Re:Egga a float

Pete Giwojna

Dear hold your horses:

Yes, it is not at all uncommon for an inexperienced pair of seahorses to spill some or all of the eggs during their initial attempt to mate. As you have seen, Hippocampus erectus ova are bright orange ovoids about 1.5 mm in diameter. Unlike most fish eggs, which are round or nearly so, seahorse eggs are pear-shaped. They are full of oil droplets and rich in carotenoids (yellow to red pigments), which help to provide an intracellular source of oxygen for the fetal fry. The presence of these pigments gives the eggs their characteristic orange coloration. The eggs are negatively buoyant and sink to the bottom when released but they are sticky to the touch initially and may therefore cling to seagrass or the branches of a hitching post. They must have been recently released if they are all still in the form of a sticky string.

So it sounds like your seahorses are actively interested in breeding, but that they botched the egg transfer. That’s not unusual with inexperienced pairs that often find coitus awkward and difficult to accomplish successfully.

In order to ensure fertilization, the female must add water to her mature oocytes (egg cells) just prior to mating. A ripe female is committed to mating once she has hydrated her clutch of eggs. She cannot retain the hydrated eggs indefinitely. They can only be retained for approximately 24 hours, before they must be released. She must transfer these eggs to a receptive male within 24 hours of hydration, or lose the entire clutch. Should she be unable to transfer them to a receptive male within that time, she risks becoming egg bound, and her only recourse is to release them into the water column, spilling her eggs onto the substrate.

The actual transfer of eggs takes place at the apex of the copulatory rise while the couple is suspended in midwater or slowly descending toward the bottom — a maneuver that is every bit as tricky as it sounds. Coitus is marked by an extremely awkward, fleeting embrace, aptly described as little more than a brief belly-to-belly bumping.

As you can imagine, many difficult and delicate maneuvers are required to bring the pair into proper position for this most improbable merging, and inexperienced pairs often struggle to get it right. The female will attempt to insert her oviduct into the gaping aperture of the male’s inflated brood pouch. An inexperienced pair will often end up misaligned, perhaps at right angles to one another or with one of the partners too high or too low to join. This is very typical of the many false starts and abortive attempts that are ordinarily involved. The frustrated couple may even separate to rest on the bottom briefly between mating attempts. They may require many such rises before the proper positioning is achieved and the crucial connection is finally made.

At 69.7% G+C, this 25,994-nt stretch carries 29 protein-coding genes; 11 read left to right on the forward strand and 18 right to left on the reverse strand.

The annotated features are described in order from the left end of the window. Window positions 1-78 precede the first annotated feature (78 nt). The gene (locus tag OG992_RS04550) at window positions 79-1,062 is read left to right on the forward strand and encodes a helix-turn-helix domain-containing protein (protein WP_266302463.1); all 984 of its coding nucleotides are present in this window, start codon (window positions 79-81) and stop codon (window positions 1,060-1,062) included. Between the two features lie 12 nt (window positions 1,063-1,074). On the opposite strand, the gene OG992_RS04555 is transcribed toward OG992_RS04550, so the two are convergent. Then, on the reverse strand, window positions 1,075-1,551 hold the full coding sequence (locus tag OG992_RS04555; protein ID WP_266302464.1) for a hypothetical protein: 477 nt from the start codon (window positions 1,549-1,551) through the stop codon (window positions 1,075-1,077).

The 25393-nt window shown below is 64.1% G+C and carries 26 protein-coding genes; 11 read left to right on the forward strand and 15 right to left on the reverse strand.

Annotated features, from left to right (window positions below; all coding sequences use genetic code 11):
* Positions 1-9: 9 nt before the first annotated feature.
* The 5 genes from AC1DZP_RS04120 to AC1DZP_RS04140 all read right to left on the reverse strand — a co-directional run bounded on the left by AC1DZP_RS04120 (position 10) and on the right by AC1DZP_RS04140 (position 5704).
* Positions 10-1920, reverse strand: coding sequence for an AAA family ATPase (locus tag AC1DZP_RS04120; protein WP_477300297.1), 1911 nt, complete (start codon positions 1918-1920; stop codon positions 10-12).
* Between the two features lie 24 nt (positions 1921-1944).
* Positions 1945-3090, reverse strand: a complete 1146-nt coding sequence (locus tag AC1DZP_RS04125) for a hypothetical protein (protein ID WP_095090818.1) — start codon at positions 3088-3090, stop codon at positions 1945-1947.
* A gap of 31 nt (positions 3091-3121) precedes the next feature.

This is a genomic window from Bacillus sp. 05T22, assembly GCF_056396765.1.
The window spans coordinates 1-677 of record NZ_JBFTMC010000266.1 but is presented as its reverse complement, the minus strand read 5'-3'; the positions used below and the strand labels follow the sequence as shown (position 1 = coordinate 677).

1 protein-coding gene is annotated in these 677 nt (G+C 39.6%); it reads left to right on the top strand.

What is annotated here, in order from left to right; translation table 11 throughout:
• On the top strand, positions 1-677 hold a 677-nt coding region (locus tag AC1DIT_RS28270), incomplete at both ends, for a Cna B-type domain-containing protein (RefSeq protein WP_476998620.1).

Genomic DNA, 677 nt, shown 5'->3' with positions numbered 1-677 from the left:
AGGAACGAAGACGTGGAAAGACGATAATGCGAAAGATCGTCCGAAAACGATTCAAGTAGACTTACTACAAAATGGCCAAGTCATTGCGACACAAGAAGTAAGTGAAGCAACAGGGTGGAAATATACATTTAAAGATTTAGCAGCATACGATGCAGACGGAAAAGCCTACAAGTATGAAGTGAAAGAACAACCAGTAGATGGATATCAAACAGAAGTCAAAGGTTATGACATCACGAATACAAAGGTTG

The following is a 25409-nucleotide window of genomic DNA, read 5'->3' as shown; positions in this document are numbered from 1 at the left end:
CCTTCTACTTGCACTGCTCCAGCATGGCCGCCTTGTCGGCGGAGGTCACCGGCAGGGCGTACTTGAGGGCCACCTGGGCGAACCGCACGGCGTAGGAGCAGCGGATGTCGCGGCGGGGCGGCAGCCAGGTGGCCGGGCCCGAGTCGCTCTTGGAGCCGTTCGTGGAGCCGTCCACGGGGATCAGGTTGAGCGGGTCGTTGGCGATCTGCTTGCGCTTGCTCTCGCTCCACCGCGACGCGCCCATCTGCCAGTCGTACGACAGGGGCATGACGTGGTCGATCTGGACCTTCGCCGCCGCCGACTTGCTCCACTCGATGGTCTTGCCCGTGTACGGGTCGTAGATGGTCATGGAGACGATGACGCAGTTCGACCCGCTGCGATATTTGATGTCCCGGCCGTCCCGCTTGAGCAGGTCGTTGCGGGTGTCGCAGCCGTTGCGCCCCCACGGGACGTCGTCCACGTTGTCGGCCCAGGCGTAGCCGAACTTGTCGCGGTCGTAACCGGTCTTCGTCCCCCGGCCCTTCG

So under certain circumstances, it’s not at all unusual for eggs to be spilled while mating or even for a female to drop her entire clutch of eggs, if necessary. As long as your tank is tall enough to allow your seahorses to mate comfortably, you shouldn’t be at all concerned at discovering some dropped eggs. Practice makes perfect, and sooner or later your pair will get it right and begin producing broods with clocklike regularity.

Because males inflate their brood pouches with water to the bursting point during courtship displays aptly known as "Pumping" and "Ballooning," it’s easy to mistake the distended pouch of a courting male for a pouch full of fetal fry and developing embryos. One rule of thumb that can help avoid such confusion is that when a stallion’s pouch remains swollen and distended for more than three days in a row, then and only then is it safe to assume that you’re dealing with a gravid male and a genuine pregnancy, rather than an amorous male performing pouch displays. In the meantime, don’t get too excited about a breeding male with a puffed up pouch, because he may simply be inflating his pouch with water in an attempt to impress the eligible females.

At any rate, the spilled eggs are a sure sign that one or more of your stallions is trying hard to get pregnant and that at least one of the females is receptive and doing her best to oblige him, so if your male is not actually pregnant at the moment, chances are good that he will be before too long. However, a female that has dropped her clutch of eggs normally won’t hydrate more eggs and attempt to mate again until the next breeding cycle, so your pair may have to wait a few more weeks before they try again.

Best of luck with your seahorses, holdyourhorses! Your seahorses are certainly displaying a healthy interest in courtship and mating, so the chances are excellent that they will present you with more offspring before long.

Happy Trails!
Pete Giwojna

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